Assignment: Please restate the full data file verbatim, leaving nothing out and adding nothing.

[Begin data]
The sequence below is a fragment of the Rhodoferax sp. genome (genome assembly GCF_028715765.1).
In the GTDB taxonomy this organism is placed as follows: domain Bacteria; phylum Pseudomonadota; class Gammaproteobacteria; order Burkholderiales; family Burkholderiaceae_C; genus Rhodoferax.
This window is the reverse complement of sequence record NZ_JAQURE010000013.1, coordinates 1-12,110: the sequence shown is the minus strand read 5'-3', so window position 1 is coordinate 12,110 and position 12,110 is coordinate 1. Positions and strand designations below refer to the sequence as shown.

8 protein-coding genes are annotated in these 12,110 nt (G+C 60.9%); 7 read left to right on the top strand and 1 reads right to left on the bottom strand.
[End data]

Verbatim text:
The sequence below is a fragment of the Rhodoferax sp. genome (genome assembly GCF_028715765.1).
In the GTDB taxonomy this organism is placed as follows: domain Bacteria; phylum Pseudomonadota; class Gammaproteobacteria; order Burkholderiales; family Burkholderiaceae_C; genus Rhodoferax.
This window is the reverse complement of sequence record NZ_JAQURE010000013.1, coordinates 1-12,110: the sequence shown is the minus strand read 5'-3', so window position 1 is coordinate 12,110 and position 12,110 is coordinate 1. Positions and strand designations below refer to the sequence as shown.

8 protein-coding genes are annotated in these 12,110 nt (G+C 60.9%); 7 read left to right on the top strand and 1 reads right to left on the bottom strand.